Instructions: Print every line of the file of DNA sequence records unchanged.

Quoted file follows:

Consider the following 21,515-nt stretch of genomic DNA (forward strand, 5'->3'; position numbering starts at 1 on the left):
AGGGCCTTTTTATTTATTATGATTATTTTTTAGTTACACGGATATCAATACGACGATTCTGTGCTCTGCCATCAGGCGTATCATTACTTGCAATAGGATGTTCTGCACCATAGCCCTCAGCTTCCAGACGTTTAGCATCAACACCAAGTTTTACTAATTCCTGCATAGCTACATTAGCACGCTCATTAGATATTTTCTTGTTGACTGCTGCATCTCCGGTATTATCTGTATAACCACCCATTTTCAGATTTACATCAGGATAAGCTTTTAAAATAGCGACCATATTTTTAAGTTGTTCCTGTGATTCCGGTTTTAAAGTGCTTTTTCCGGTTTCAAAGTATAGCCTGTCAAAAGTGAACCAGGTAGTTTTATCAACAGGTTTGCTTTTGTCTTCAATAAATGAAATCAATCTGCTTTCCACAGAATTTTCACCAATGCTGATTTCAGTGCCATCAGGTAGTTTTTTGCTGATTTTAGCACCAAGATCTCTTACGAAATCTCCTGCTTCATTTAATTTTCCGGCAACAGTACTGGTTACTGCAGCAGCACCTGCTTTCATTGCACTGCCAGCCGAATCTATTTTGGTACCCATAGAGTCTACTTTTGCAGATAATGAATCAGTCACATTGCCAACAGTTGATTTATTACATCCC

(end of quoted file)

Consider the following 21,515-nt stretch of genomic DNA (forward strand, 5'->3'; position numbering starts at 1 on the left):
AGGGCCTTTTTATTTATTATGATTATTTTTTAGTTACACGGATATCAATACGACGATTCTGTGCTCTGCCATCAGGCGTATCATTACTTGCAATAGGATGTTCTGCACCATAGCCCTCAGCTTCCAGACGTTTAGCATCAACACCAAGTTTTACTAATTCCTGCATAGCTACATTAGCACGCTCATTAGATATTTTCTTGTTGACTGCTGCATCTCCGGTATTATCTGTATAACCACCCATTTTCAGATTTACATCAGGATAAGCTTTTAAAATAGCGACCATATTTTTAAGTTGTTCCTGTGATTCCGGTTTTAAAGTGCTTTTTCCGGTTTCAAAGTATAGCCTGTCAAAAGTGAACCAGGTAGTTTTATCAACAGGTTTGCTTTTGTCTTCAATAAATGAAATCAATCTGCTTTCCACAGAATTTTCACCAATGCTGATTTCAGTGCCATCAGGTAGTTTTTTGCTGATTTTAGCACCAAGATCTCTTACGAAATCTCCTGCTTCATTTAATTTTCCGGCAACAGTACTGGTTACTGCAGCAGCACCTGCTTTCATTGCACTGCCAGCCGAATCTATTTTGGTACCCATAGAGTCTACTTTTGCAGATAATGAATCAGTCACATTGCCAACAGTTGATTTATTACATCCC